OS X Lion Coming, Automatic Facebook Updates and Google Antitrust Case

For Friday’s offering, I bring you 3 top stories that I haven’t already covered this week. Speaking of which, after this week’s articles, I have successfully talked myself into getting a Windows Phone 7 device, practically almost fell out of my seat when I realized I might be getting rid of iPhone once and for all and learned that Nokia might be stepping back into the U.S. marketplace with new Windows phones slated for 2012. In other words, I’m done talking about all these changes for now! See you next week!!

OS X Lion

Snow Leopard has received its final update in preparation of OS X Lion coming out very soon. The new 10.6.8 update provides better support for iPv6, improved VPN reliability and addresses some known security issues including:

  • Bogus Mac Defender software
  • Malicious fonts embedded into documents that wreak havoc on Mac machines
  • Maliciously embedded ColorSync profiles
  • Ability for network admins to view wireless tranmissions

The update also modifies the operating system to allow for a direct connection to the Mac App store allowing users wishing to upgrade to Lion the ability to do so as a direct download rather than going into an Apple Store to purchase the disc. Both options are available for $29.95. OS X Snow Leopard was more of performance and reliability upgrade rather than adding new features, but Apple promises OS X Lion will be all about new features.

If updating from 10.6.7, the new update download will be 275.3MB.

Automatic Facebook Update Service

If there was ever one of those times where you can say, “Why didn’t I think of that?”, this is it! According Precreate Solutions, clients have reported more home break-ins whenever they leave Facebook status messages claiming they’ll be out of town for extended periods of time. If we didn’t already have so much to worry about this day in age, now we have to wonder who will be seeing our updates as invitations to go to my house and steal my tv. I don’t know what’s worse—that people are actually actively looking for these things on Facebook or that one of my “friends” actually wants to rob me!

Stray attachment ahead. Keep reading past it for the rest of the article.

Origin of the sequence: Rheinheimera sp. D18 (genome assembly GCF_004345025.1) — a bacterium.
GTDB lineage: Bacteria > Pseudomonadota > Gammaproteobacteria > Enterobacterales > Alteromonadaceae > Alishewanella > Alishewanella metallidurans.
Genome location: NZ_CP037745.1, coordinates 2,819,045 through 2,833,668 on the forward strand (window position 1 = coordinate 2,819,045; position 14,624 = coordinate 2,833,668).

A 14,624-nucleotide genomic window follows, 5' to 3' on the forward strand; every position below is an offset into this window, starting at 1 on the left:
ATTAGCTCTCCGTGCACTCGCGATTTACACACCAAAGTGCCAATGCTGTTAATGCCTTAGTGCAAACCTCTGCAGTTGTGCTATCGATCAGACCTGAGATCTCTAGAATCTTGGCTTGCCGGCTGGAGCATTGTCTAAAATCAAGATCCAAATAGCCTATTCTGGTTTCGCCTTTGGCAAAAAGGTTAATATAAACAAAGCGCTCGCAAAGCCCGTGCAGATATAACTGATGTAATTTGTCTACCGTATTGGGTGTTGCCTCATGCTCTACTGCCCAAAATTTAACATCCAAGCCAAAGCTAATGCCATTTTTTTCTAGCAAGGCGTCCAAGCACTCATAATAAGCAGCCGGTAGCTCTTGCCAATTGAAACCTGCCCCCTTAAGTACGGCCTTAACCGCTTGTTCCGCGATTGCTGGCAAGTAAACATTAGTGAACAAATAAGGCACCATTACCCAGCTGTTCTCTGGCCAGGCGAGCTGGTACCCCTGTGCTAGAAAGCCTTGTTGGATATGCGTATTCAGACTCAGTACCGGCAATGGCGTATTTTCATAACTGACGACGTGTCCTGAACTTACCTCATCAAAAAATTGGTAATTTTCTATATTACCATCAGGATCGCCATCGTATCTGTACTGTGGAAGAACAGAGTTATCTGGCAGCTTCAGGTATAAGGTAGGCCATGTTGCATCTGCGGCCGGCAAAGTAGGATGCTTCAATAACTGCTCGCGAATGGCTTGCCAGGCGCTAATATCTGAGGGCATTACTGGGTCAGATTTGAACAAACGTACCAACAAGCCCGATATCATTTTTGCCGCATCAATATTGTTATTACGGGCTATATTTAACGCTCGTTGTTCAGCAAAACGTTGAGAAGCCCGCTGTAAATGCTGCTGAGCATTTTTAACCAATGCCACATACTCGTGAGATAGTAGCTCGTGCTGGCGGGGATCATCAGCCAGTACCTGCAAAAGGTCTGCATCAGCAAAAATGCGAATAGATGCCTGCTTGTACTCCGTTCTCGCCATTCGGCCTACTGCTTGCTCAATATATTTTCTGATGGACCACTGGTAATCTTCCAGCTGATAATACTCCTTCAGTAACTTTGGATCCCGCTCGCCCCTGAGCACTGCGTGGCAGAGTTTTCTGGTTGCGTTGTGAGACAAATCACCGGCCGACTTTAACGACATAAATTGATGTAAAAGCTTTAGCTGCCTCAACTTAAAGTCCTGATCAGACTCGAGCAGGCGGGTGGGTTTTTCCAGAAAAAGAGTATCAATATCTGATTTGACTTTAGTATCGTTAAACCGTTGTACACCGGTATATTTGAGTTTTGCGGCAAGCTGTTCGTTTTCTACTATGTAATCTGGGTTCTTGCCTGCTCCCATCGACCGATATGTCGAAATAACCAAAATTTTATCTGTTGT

Anyway, Precreate Solutions is now offering a service that will monitor and update your Facebook statuses to give the impression that, not only are you home, but that your everyday digital life is continuing without interruption. Of course this service comes with a fee. A quick look at their website doesn’t seem to offer this service outright, but it may very well be an add-on service for existing clients.

The service works by using messages from a pre-approved message list to be applied to your Facebook status. Whether or not these messages can be created by the client is not known, but one thing’s for sure: don’t start posting your own statuses when you get to your vacation spot or you’ll instantly blow your cover!

Google Antitrust Case

Although Google claims they are still “unclear exactly what the FTC’s concerns are”, Federal regulators have launched an antitrust investigation into Google’s business practices. It seems that competitors are complaining that Google uses their enormous clout to favor their own services and business operations over those of their rivals. Google stated on their blog site: “We make hundreds of changes to our algorithms every year to improve your search experience, [and] not every website can come out at the top of the page, or even appear on the first page of our search results.”

It would be hard to imagine Google playing this game considering that their main focus has always been on the user and the overall search experience. Google’s own philosophy is that if they focus on users, all else will follow. Since the complaints are coming from competitors and not users, one would think that the organic search results showing up on Google are being generated completely by the users.

Besides, if Google happens to offer a service for just about everything you can think of, wouldn’t you assume that their presence in the search results will be fairly large? I think the real complaint is that rivals are not getting the results they want and because Google handles 2 out of every 3 searches online these days, they just need someone to pin it on.

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